Yeah, suck it, Tim's.  The sad fact is we're a coffee shop.  You're a coffee shop.  We're all just coffee shops and the only big difference between us is that you're you and we're not.  We sometimes wish we had your kind of recognition, but that would also require we open a few thousand more stores.  The owner has decided to stay small with just the one.

It's still better than being Starbucks.

Lot of four-o-clockers.  Soooo many trucks coming through the window.  Guys, please: if you're going to be at the window for a couple of minutes, turn the engine off.  Yeah, we can close the window but we actually like to talk back and forth to you sometimes, and if your truck is spewing combusted dinosaur at us we just can't keep it open.

Girl works for a non-profit. That's cool.  That takes dedication because there's usually a hit to the paycheck, most non-profs can't pay like the private sector.  Can you imagine working for a non-profit coffee shop?  You'd die of poverty.  Dude is condescendingly explaining to her why most non-profit models don't work, he looked into making one once.  Yeah, I know where he went wrong.  He couldn't figure out how to make a non-profit all about himself.

Not James has a lot of experience, it would appear.  He's worked at a non-prof, he's been a writer, yadda yadda.  I want to hear more about French Braid.

Every single thing she mentions "he did, that one time, with my buddy" and is now an expert in.  Anne Accent misses nothing.

It seems to me that Not James does nothing by himself.  He does give a smidgen of credit to the coattails he's riding however, which is nice.

Soccer moms coming in.  Wait it's July, so soccer is during the day right now, not after school.  I guess it's just a bunch of moms, maybe soccer, maybe not.  Whatever, they look like moms.  Lots of iced coffee.  One lonely-looking guy tags in after them and sits at the next table over.  That would be an interesting conversation, I wonder if he's on the outs for the moment or is he just an electron?  Likes to accompany but not in the thick of things.  Or is he just a creep looking for a lonely single mom?  I love being the fly on the wall.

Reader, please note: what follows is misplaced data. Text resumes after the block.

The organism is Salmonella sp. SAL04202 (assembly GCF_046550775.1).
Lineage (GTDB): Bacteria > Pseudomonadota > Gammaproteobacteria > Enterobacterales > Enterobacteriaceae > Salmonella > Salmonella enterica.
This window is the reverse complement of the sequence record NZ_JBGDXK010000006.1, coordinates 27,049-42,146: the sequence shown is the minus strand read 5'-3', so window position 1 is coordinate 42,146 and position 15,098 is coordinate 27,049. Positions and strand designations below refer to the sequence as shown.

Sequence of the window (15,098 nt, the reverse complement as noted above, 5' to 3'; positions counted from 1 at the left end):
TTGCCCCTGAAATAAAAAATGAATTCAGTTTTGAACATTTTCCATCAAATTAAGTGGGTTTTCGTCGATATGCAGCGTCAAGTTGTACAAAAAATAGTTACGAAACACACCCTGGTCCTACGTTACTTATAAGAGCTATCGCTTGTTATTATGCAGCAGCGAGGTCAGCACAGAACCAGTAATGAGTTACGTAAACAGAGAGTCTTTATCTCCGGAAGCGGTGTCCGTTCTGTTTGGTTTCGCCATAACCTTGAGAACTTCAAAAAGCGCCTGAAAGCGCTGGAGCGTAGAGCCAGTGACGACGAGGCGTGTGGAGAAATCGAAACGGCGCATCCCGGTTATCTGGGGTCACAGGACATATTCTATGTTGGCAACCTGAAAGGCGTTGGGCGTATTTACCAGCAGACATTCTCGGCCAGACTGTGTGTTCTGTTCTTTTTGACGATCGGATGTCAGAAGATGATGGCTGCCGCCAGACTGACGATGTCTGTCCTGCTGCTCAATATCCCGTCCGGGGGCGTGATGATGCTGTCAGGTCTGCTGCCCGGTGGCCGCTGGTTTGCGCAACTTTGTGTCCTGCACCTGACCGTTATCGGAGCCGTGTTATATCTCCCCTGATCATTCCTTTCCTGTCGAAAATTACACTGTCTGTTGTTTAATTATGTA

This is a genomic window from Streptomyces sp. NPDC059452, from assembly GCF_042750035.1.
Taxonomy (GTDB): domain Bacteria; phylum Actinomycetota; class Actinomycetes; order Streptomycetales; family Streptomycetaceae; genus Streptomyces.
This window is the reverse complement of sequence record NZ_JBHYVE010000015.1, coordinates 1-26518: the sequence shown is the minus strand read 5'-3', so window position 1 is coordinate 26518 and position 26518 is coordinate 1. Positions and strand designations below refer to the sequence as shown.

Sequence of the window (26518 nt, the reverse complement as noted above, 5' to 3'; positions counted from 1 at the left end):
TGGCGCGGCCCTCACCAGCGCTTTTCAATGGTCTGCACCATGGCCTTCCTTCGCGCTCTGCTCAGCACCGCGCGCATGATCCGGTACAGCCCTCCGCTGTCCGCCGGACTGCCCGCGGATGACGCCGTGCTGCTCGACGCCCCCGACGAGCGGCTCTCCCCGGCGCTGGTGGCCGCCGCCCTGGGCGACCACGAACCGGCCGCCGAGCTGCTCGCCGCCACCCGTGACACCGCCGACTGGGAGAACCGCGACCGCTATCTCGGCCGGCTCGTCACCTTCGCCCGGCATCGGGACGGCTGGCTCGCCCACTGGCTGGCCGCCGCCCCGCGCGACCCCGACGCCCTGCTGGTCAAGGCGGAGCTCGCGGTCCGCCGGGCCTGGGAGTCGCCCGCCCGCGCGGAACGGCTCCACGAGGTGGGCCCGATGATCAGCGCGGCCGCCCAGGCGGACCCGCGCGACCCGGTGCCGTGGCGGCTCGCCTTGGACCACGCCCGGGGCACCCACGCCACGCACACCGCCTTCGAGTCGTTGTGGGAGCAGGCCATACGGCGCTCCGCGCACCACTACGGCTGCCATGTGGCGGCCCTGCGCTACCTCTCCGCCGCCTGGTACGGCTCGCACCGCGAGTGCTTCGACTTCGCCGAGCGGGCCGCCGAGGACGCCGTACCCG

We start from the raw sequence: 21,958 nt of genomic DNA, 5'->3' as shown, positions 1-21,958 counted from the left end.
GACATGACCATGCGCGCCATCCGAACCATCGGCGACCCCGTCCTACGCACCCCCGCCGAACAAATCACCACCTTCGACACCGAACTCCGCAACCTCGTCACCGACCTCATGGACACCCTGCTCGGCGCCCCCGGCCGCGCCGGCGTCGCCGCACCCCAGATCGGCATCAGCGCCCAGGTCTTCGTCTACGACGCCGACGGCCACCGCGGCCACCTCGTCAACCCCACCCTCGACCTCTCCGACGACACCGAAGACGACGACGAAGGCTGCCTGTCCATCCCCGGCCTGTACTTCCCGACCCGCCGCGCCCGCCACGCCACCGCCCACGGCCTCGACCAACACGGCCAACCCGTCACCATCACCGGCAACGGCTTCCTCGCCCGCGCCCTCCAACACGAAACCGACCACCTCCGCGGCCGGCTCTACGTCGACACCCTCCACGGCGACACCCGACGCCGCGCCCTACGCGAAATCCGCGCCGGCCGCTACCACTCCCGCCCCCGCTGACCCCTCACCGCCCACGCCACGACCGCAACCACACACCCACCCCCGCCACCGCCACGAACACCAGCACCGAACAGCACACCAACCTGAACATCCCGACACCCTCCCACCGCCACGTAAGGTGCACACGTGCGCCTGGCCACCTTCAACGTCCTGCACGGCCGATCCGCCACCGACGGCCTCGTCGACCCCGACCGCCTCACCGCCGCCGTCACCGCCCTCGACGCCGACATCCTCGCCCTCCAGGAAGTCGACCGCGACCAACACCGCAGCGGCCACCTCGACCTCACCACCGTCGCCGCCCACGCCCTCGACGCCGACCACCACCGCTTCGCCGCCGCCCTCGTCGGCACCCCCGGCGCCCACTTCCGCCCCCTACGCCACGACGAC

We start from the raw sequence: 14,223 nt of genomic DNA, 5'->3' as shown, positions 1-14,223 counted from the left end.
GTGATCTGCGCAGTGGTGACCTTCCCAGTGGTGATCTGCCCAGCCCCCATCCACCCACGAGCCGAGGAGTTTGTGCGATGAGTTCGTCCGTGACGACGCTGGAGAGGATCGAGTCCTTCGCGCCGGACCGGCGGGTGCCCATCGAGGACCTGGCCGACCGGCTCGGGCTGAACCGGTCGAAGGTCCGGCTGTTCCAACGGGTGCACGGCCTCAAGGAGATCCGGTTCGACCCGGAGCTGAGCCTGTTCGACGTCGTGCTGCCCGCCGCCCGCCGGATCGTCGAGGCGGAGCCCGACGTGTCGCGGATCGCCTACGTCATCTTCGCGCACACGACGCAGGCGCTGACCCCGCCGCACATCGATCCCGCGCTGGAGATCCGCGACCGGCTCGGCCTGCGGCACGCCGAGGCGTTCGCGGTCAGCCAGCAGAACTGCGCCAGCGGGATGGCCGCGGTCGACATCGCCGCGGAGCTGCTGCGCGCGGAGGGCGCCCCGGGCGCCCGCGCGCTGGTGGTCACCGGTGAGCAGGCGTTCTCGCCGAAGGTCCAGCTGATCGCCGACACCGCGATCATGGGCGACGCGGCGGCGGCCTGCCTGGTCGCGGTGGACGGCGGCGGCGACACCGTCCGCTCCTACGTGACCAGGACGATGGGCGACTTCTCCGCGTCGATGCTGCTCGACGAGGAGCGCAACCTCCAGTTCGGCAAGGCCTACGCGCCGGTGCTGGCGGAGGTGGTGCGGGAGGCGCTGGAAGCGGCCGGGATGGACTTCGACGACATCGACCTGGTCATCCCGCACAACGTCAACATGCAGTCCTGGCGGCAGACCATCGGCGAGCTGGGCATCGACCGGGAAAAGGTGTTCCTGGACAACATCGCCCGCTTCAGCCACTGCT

Girl: I actually love cooking  Hello?  Speak on, bright angel.  I'm on an American kick right now, which means lots of meat and lots of cheese.  You don't have to look far to see why obesity is such a thing, it's super easy to get hooked on all that savory. Dude: oh god you should try my puttanesca sauce, my friend who's a chef says it's even better than his. Fun fact, learning Italian phrases for food means picking up more than you bargained for.  "Puttanesca" means "whore style" or, if you prefer, "garbage style."  If you're going to be proud of garbage style, hey, roll with it.

In all fairness, once in a while I whip up a batch of mashed potatoes a la refrigerator, in which the 
aging dairy gets heaved into the pot.  That can be a mistake: if the entire block of bleu cheese is blue, best to
 leave it out.  I call them "dumpster spuds."  So "garbage style" has its merits.
You can use up a lot of old meats this way too, and have a few servings of a filling one-dish lunch 
that reheats really well, but I'm a lot more conservative with old meat leftovers.  I don't like public 
restrooms and at work is not a great place to have lunch come back on you.  Kill those meats hard in 
the skillet before throwing them in, just to be safe.
Two guys come in and each ask for a "double double," escapees from Tim's.  I've been working here